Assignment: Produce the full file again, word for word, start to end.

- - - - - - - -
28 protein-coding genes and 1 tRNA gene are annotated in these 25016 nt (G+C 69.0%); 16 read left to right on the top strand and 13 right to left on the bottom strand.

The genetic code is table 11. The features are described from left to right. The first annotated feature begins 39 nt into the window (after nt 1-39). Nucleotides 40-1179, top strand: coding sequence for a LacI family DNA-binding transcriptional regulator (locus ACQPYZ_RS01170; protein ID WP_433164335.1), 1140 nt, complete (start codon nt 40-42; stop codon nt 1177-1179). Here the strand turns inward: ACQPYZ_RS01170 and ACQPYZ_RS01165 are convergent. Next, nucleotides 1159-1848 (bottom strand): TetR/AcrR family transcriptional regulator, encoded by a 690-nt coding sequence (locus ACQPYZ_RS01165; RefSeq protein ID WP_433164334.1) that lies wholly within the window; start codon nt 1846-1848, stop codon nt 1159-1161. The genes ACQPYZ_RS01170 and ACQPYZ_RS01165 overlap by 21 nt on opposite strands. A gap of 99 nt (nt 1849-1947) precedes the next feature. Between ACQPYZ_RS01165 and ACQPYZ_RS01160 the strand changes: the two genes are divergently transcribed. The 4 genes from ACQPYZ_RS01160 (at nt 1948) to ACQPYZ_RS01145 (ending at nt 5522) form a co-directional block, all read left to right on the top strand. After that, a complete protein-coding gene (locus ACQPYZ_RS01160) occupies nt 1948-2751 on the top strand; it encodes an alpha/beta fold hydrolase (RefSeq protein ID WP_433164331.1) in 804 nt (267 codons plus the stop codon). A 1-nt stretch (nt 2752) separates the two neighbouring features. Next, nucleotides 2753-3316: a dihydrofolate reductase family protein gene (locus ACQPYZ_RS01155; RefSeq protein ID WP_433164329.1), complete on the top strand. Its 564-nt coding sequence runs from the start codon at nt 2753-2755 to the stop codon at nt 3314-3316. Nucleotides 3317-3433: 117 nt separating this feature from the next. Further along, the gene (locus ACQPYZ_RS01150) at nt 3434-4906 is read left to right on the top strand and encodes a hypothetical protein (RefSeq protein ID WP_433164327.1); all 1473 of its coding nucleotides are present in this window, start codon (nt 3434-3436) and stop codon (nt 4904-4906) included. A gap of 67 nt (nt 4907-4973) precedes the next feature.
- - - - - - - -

28 protein-coding genes and 1 tRNA gene are annotated in these 25016 nt (G+C 69.0%); 16 read left to right on the top strand and 13 right to left on the bottom strand.

The genetic code is table 11. The features are described from left to right. The first annotated feature begins 39 nt into the window (after nt 1-39). Nucleotides 40-1179, top strand: coding sequence for a LacI family DNA-binding transcriptional regulator (locus ACQPYZ_RS01170; protein ID WP_433164335.1), 1140 nt, complete (start codon nt 40-42; stop codon nt 1177-1179). Here the strand turns inward: ACQPYZ_RS01170 and ACQPYZ_RS01165 are convergent. Next, nucleotides 1159-1848 (bottom strand): TetR/AcrR family transcriptional regulator, encoded by a 690-nt coding sequence (locus ACQPYZ_RS01165; RefSeq protein ID WP_433164334.1) that lies wholly within the window; start codon nt 1846-1848, stop codon nt 1159-1161. The genes ACQPYZ_RS01170 and ACQPYZ_RS01165 overlap by 21 nt on opposite strands. A gap of 99 nt (nt 1849-1947) precedes the next feature. Between ACQPYZ_RS01165 and ACQPYZ_RS01160 the strand changes: the two genes are divergently transcribed. The 4 genes from ACQPYZ_RS01160 (at nt 1948) to ACQPYZ_RS01145 (ending at nt 5522) form a co-directional block, all read left to right on the top strand. After that, a complete protein-coding gene (locus ACQPYZ_RS01160) occupies nt 1948-2751 on the top strand; it encodes an alpha/beta fold hydrolase (RefSeq protein ID WP_433164331.1) in 804 nt (267 codons plus the stop codon). A 1-nt stretch (nt 2752) separates the two neighbouring features. Next, nucleotides 2753-3316: a dihydrofolate reductase family protein gene (locus ACQPYZ_RS01155; RefSeq protein ID WP_433164329.1), complete on the top strand. Its 564-nt coding sequence runs from the start codon at nt 2753-2755 to the stop codon at nt 3314-3316. Nucleotides 3317-3433: 117 nt separating this feature from the next. Further along, the gene (locus ACQPYZ_RS01150) at nt 3434-4906 is read left to right on the top strand and encodes a hypothetical protein (RefSeq protein ID WP_433164327.1); all 1473 of its coding nucleotides are present in this window, start codon (nt 3434-3436) and stop codon (nt 4904-4906) included. A gap of 67 nt (nt 4907-4973) precedes the next feature.